Since his reiterated swearing-in was met with mass protests, which were then met with a heavy police crackdown, which then elicited US statements of disapproval—which have more recently been followed by by Putin saying he would not attend the forthcoming G8 meeting at Camp David, which was nonetheless followed by bilateral statements of continued commitment to a "reset of relations" via "sustained high-level dialogue"—it is possible that news related to "Project South" lost some degree of newsworthy thunder.
And that's fine, but the story is full of good intrigue. Even a major art buyer plays a part.
I am not on strike. In protest of my own non-striking, here's a picture of the 1926 general strike in Britain, for which my grandfather marched down from Glasgow (7th from the left, 6 back).
Happy May Day. We'll have oodles of Occupy coverage coming down the pike, until then, please enjoy these many versions of The Internationale.
I was working two part-time jobs that barely kept me in my apartment. How could I afford to treat a chronic illness? The doctor at the clinic prescribed me a mid-cost insulin—not the best treatment, he said, but the best in my price range. It was about $55 a bottle, and would last roughly a month; a box of syringes cost another $25. I had to buy a blood-sugar testing machine (a one-time expense), plus a supply of testing strips (a chronic expense), plus the lancets used to prick your finger, plus alcohol swabs to keep me from catching an infection. I have to resupply these things regularly, for the rest of my life. Diabetes isn't cheap.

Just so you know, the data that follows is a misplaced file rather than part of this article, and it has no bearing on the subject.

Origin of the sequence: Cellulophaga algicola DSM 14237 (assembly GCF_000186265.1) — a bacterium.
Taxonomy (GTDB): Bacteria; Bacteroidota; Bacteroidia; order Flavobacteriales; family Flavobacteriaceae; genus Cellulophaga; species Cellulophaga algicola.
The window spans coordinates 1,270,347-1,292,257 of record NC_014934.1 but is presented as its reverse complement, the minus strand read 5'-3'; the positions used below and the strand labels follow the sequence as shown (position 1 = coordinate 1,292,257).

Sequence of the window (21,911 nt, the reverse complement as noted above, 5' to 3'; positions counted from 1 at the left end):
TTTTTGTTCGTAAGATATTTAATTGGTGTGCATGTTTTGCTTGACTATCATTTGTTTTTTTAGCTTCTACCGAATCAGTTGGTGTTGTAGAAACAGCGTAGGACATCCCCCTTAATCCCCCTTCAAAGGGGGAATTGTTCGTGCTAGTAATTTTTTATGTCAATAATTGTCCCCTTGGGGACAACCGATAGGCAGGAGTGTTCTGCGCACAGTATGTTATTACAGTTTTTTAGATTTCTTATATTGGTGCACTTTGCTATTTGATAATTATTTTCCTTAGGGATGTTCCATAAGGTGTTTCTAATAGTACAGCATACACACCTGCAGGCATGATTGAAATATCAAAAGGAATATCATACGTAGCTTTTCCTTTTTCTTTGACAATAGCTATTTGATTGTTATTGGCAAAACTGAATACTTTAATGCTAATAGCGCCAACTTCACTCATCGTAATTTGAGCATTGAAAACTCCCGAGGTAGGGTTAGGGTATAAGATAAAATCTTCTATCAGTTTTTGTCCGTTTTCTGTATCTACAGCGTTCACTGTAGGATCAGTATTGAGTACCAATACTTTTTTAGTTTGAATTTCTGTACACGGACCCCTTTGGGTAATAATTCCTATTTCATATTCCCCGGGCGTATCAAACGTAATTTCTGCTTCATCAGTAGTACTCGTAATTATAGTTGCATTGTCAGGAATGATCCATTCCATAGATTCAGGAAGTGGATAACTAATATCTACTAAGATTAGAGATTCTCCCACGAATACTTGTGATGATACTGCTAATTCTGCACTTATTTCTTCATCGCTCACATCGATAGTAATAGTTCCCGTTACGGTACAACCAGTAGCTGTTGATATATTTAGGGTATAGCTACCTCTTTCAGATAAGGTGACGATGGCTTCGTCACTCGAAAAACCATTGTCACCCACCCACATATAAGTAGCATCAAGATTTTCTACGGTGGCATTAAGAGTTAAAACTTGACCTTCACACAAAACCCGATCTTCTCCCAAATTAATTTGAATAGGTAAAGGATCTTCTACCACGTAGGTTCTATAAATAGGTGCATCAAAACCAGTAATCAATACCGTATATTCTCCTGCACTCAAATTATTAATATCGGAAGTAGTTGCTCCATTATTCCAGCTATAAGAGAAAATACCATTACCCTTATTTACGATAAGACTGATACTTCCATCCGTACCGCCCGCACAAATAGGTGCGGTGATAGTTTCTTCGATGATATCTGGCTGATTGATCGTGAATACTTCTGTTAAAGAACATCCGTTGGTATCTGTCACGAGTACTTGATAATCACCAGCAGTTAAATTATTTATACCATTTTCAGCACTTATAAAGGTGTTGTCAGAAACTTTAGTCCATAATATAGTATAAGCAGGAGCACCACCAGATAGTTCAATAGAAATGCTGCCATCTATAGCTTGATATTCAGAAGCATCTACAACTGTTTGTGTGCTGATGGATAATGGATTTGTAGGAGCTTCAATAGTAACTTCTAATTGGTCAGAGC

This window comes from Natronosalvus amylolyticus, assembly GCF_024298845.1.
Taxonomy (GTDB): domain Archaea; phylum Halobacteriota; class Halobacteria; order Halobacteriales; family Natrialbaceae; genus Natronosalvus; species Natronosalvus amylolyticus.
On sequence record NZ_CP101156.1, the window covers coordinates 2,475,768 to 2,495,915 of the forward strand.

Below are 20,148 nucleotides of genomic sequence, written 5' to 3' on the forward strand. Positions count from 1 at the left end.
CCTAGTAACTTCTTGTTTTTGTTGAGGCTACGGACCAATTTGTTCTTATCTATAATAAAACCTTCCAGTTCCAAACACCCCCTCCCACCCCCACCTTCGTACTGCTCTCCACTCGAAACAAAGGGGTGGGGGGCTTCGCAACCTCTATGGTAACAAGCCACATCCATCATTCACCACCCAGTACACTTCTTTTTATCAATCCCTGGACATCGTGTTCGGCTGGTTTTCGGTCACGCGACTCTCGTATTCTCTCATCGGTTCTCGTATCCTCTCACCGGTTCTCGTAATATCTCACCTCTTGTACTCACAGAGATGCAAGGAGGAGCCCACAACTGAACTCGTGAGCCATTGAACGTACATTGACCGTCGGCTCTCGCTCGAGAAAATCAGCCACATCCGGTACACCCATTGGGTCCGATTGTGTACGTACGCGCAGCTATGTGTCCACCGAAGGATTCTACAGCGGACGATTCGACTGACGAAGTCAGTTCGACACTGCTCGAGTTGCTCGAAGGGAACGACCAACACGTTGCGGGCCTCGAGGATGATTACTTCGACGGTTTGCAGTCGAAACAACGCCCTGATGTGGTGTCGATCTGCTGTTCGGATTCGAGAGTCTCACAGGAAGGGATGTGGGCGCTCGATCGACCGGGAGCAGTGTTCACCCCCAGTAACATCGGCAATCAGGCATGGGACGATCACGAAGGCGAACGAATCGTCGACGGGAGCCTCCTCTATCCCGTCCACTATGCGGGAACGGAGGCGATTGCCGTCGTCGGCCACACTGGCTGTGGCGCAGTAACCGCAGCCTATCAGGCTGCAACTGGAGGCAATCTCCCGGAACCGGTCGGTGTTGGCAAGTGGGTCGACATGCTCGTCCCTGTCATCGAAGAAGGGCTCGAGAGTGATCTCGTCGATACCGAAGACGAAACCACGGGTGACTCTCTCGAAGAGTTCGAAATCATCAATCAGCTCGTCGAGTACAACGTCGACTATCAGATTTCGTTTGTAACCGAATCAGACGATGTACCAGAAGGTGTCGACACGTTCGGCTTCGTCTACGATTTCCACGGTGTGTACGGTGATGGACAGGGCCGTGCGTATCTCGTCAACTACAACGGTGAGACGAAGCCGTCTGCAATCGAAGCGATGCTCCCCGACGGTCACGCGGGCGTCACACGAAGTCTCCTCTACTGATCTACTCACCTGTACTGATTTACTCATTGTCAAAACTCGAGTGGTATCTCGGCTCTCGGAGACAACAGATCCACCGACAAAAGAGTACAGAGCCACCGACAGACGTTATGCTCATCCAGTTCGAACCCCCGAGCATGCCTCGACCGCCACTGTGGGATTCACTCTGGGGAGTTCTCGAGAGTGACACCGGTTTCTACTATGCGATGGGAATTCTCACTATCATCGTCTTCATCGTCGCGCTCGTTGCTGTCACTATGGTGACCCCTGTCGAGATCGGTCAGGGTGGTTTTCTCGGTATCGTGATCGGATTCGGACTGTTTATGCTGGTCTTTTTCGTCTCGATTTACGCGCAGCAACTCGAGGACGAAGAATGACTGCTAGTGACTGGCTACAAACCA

It might seem an oversimplification of convenience, for instance, or perhaps an unjustifiable banalization of issues to conflate a few recent 'news' items related to copyright infringement (maybe) with a recent report of the violent repression of artists in Syria, but I hope not. Or at any rate, I should elect to prefer to side with hoping not, for neither do I hope to present a true argument. I'm not sure I have the right to do so.
Do I? Don't I? Might I?
It might not matter, really. I'm not quite sure there's need to.
So what are they going to do? Dahlia Lithwick at Slate has a much more politically intelligent read of things than I do.
As the birthplace of presidents, New York State is tied with Massachusetts for producing the third most; only Ohio (?!) and Virginia have made more commanders in chief. Franklin Roosevelt and Martin van Buren were born in the Hudson Valley; Millard Fillmore was born in the Finger Lakes region.
Welcome back to work. It's 2012—you know, a presidential election year! Jesus H. Christ, already. So in between your busy schedule of having tiresome, emotionally fraught conversations about whether or not the current administration's vulnerability is entirely or only partly its own damn fault, please do ensure that your voter registration information is up-to-date. Do so now; shit sneaks up on you.
Also, if I may: resolve, in 2012, to become a more educated voter, and not one of those people who self-identifies as a liberal based on the fact that you love gawking in a can-you-believe-this-shit way at whatever some wingnut said at the Iowa state fair trail. Reading Nate Silver on the horse race and Roy Edroso on the far-right crazies, though fun, is not the same as understanding policy; being an adult means knowing at least as much about your own elected officials at the state and local level as about national-narrative stuff.
Unlike Mark's considered examination of recently-deceased North Korean dictator (and sex symbol?) Kim Jong-il's cinephilia, the funny new Tumblr Kim Jong-il Dropping the Bass simply features images of the curious tyrant photoshopped into sweaty clubs, often spinning alongside some of the world's most famous DJs. (BoingBoing)
Remember the lock-out of Upper East Side art auction house Sotheby's unionized art handlers that began all the way back on August 1st? Well, it's still happening. Last week two of the 43 locked-out art handlers confronted Sotheby's boardmember Diana Taylor—girlfriend of New York City
general mayor Mike Bloomberg—during a public meeting, and things didn't go so well (video below!).
facebook? did I miss something?
I never got a facebook site because I don't want to spend my free time…
"Welcome to the Machine . . . Where have you been? It's alright we know…